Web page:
Lucile’s Creole Cafe |

Lucile’s Creole Cafe


7 a.m. to 2 p.m. weekdays

8 a.m. to 2 p.m. weekends


11 a.m. to 2 p.m. All week (Monday-Sunday)

2093 Curve Plaza


New Orleans may be miles away, but Lucile’s Restaurant brings the hearty, flavorful taste of that unique Southern city to Steamboat Springs.

One step inside the restaurant and you feel as if you are walking into a Southerner’s kitchen, where portions are big, ingredients are fresh, aromas are enticing and spices are skillfully used.

The restaurant has a newer, fresher look than the original Lucile’s in downtown Boulder, which was created 24 years ago and is run from a Victorian house.

Steamboat’s Lucile’s is one of four restaurants spawned by the original. It is locally owned and operated, and opened three years ago.

The restaurant is bright and cheerful, with warm yellow walls and large windows that offer plenty of sunlight and a good view of the ski mountain.

Tables are cozy and covered with a collection of Lucile’s homemade condiments, including strawberry rhubarb jam and apple butter, ketchup and hot sauce.

Behind an open counter that lets diners watch their food being prepared, the cook staff works diligently to provide upscale gourmet breakfasts or lunches for Lucile’s guests.

Breakfast is Lucile’s specialty and its variety of dishes gives diners a unique experience, owner Patrick Mueller said.

“It’s like no other breakfast you’ve ever had,” Mueller said.

Breakfast favorites include Eggs Pontchartrain, which is a fresh pan-fried mountain trout filet topped with poached eggs and a bearnaise sauce. The dish is named for a brackish lake north of New Orleans where the Mississippi River meets the Gulf of Mexico.

Eggs New Orleans is another popular choice, and includes fried eggplant slice with Creole sauce, poached eggs and hollandaise. The hollandaise sauce is made fresh each morning with butter and egg yolks, and the Creole sauce adds a bit of spice to balance the richness of the hollandaise.

Cooking, Mueller says, is all about balancing tastes and flavors. Heat and spices are balanced by buttery, smooth, rich flavors. Sweetness adds another element to a dish, he said.

Cooking is also about taking care of the food from the minute it comes through the door, he said.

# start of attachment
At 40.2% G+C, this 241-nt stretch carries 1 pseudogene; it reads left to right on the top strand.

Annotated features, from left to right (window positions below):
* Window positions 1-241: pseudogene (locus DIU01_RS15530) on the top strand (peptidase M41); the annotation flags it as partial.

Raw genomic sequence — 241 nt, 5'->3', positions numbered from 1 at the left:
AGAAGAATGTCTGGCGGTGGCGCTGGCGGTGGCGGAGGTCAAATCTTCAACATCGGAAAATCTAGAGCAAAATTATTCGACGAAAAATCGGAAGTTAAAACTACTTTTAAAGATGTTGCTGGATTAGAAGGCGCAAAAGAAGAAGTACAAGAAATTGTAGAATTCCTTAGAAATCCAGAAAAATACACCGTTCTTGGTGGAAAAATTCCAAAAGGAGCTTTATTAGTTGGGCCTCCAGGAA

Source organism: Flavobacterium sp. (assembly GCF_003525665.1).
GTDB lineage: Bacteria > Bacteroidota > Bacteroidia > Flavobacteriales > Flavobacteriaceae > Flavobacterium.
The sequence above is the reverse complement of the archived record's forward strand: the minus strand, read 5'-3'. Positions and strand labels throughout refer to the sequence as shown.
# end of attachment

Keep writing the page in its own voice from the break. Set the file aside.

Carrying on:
“Everything at Lucile’s is completely made from scratch and that’s why I enjoy working here,” Mueller said. “We take the extra time and care, and make sure everything is perfect.”

Pain Perdu is a New Orleans-style French toast served with fruit, an egg, a homemade buttery syrup and andouille sausage, which the restaurant makes itself with ground pork and a special blend of seasonings.

Each dish comes with a huge homemade biscuit that takes up a small plate by itself.

The biscuits are perfectly baked, with a crisp top and a warm, fluffy inside. Smeared with your choice of one of the restaurant’s specialty jams, there’s nothing better to wake up to.

The restaurant also offers more than 20 types of fresh-made pancakes. Blueberry buttermilk pancakes are offered every day, or a diner can choose from the day’s special creation, which has included bread pudding pancakes, pineapple upside-down pancakes, sour cream pancakes and Calas pancakes, which have a sweet Japanese rice and fluff up like a dessert.

Drinks are to be savored, whether a diner chooses a hot cup of Lucile’s special blend coffee with Chickory or a filling cup of hot chocolate made using melted blocks of specialty Belgian chocolate, fresh milk and a blend of sugar, cinnamon and nutmeg. Orange juice, grapefruit juice and lemonade are squeezed daily by the wait staff.

The restaurant also offers a full bar that provides diners with screwdrivers and mimosas made with fresh squeezed orange juice, as well as their “soon-to-be-world-famous” Bloody Mary’s.

Lunch offers an opportunity to experience some of New Orleans’ best-known dishes, including a hearty and flavorful gumbo, with ingredients – turkey, oyster, sausage and chicken – that change daily.

The shrimp Creole is a red, tomato-and-vegetable based stew that cooks for about 14 hours to bring the different flavors out.

Crawfish Ãtouffee has a thick, brown gravy made from shrimp and lobster stock and a brown roux, that holds nuggets of crawfish tails. It’s topped with one whole steamed crawfish.

The Poor Boys are not classic New Orleans Po’ Boys, but rather have a mix of flavors and ingredients. The Cajun Turkey Club has turkey, bacon, lettuce, tomato and a fresh sauce made with mayonnaise, fresh ground horseradish and cranberry sauce.

Come with a full appetite as portions are big and dishes are filling.

The meals offer both a good start to a long day of skiing or a nice break from a snowy day.

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